Why do the inhabitants of some nations refer to the country as Motherland, and some Fatherland? The answer is a little complicated, unsurprisingly.
The use of both terms became most common in works of propaganda during World War II. This is particularly evident in the cases of The Soviet Union and Germany. Many Soviet propaganda posters of the time feature the phrase za rodinu! (For the Motherland!). Rodina, the Russian word for homeland, is a feminine noun, and many related words with the stem rod are associated with motherhood, fertility and procreation, so it perhaps makes sense that Russians would conceive of Mother Russia.
On the other side of things, German wartime propaganda often referred to the Vaterland. Interestingly though, German also contains the words Mutterland (motherland) and Heimatland (native land), so it seems like the use of Vaterland was a deliberate choice to convey a sense of strength and power.
Things can get confusing with Romance languages, which use words with roots associated with fatherhood (la patrie in French, la patria in Italian and Spanish), yet are also feminine nouns, so they can be equally translated as motherland or fatherland.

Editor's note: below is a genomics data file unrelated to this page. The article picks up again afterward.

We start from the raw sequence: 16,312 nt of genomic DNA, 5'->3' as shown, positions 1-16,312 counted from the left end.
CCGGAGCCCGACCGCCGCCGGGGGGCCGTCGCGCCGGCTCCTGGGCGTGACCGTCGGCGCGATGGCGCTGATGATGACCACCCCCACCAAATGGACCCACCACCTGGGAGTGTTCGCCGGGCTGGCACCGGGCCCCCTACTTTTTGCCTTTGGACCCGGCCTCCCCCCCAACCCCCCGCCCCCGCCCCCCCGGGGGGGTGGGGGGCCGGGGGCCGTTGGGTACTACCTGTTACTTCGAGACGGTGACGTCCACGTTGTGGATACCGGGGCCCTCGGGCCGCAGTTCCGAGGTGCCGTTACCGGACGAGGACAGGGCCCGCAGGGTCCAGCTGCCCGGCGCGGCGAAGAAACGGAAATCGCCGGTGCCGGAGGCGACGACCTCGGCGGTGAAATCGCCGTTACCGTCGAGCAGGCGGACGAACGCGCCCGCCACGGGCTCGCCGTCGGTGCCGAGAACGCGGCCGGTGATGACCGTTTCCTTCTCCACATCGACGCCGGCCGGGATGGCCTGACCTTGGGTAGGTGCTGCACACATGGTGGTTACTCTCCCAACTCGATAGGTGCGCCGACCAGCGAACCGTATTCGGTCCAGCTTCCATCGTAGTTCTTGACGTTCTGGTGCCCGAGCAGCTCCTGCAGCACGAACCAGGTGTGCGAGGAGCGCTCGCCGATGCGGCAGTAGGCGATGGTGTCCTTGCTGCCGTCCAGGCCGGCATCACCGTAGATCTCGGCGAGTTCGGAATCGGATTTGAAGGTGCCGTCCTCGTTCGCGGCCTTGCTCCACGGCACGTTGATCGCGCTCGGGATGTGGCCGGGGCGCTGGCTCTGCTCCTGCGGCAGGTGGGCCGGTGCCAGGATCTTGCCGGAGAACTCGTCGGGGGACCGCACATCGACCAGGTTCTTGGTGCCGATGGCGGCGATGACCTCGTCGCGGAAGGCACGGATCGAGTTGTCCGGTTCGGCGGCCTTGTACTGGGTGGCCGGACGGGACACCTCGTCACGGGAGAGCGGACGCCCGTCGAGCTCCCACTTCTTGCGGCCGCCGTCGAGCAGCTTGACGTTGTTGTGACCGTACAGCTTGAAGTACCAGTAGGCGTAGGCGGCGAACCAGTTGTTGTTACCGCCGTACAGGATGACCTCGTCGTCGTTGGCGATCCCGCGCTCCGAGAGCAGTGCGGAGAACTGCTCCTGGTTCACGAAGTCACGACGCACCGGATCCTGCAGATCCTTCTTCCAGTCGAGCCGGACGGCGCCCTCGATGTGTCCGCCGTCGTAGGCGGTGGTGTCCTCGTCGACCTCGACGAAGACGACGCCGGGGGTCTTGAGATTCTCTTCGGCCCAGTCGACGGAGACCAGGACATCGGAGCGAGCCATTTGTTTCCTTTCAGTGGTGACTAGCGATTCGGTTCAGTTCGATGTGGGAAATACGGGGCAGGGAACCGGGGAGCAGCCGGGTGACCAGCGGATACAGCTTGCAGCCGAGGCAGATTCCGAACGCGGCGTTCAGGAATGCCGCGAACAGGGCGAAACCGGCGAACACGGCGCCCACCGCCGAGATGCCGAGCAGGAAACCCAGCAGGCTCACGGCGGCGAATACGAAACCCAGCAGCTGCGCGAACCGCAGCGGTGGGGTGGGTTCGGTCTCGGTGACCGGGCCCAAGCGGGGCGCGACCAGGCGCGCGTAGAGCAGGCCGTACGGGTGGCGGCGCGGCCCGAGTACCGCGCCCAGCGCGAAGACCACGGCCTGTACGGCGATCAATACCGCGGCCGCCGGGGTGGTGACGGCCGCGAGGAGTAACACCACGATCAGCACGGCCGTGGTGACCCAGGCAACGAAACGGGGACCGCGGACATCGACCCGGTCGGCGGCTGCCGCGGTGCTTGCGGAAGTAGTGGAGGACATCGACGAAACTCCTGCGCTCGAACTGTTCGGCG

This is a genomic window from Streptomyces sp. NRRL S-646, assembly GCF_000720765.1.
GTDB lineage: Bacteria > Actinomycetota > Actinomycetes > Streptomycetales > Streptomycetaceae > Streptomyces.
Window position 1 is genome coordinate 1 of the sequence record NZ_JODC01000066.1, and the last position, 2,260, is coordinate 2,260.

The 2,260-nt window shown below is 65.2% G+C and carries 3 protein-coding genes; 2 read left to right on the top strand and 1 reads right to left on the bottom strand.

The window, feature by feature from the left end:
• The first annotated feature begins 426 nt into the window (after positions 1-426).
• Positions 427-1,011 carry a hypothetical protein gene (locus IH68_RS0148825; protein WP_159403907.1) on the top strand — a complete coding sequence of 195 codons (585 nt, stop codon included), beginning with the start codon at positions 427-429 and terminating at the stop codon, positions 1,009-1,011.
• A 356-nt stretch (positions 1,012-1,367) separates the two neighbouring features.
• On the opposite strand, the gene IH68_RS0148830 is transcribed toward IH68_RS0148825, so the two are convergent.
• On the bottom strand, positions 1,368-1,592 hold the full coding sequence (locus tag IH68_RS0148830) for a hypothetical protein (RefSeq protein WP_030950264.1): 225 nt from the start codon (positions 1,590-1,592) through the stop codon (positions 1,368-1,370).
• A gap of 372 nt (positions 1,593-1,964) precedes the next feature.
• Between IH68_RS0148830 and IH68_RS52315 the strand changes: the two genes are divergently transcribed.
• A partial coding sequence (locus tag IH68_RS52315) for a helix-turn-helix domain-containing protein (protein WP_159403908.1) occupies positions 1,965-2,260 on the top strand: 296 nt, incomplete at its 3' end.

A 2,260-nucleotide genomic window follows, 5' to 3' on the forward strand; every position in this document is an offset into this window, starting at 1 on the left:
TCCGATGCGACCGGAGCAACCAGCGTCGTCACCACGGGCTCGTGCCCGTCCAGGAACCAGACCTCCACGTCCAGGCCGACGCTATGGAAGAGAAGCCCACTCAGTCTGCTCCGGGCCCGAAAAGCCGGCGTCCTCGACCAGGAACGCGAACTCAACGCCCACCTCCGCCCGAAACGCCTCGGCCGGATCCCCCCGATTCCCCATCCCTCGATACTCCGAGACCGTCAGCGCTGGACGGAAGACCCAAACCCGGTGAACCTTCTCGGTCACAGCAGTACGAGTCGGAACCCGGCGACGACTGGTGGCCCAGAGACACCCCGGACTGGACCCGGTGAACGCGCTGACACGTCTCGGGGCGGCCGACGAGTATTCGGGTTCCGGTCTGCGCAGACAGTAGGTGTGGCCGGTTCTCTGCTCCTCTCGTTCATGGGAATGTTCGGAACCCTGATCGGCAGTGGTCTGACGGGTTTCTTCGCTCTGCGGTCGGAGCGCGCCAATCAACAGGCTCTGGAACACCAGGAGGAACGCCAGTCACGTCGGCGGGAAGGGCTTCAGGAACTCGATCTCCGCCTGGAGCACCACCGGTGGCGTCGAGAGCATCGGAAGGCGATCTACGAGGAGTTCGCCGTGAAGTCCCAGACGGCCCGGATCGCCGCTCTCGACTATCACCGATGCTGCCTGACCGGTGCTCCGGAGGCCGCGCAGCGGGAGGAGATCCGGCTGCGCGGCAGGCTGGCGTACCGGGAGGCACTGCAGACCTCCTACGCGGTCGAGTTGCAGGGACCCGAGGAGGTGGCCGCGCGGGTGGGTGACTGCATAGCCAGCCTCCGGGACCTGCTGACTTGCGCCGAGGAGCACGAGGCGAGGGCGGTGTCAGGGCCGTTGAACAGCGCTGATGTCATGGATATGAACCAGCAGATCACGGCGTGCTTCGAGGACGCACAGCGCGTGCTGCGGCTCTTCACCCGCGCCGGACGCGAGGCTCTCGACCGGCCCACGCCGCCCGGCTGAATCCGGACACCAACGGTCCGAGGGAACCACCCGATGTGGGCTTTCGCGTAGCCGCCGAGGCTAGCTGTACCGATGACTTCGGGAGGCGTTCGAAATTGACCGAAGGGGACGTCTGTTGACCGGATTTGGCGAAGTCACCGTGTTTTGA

The fact that it’s so complex, and many languages allow one to use fatherland or motherland, probably speaks to our complex relationships with our homelands (isn’t it just so much easier to use that word!). We think of as stereotypically maternal: as providing for us, and caring for us. And yet, particularly in times of war or when conflict threatens, we want to see them as stereotypically paternal: strong and willing to defend us and attack anyone who threatens us.
So whichever you choose to use is up to you, depending on how you feel about your homeland (definitely less complicated!) at a particular moment.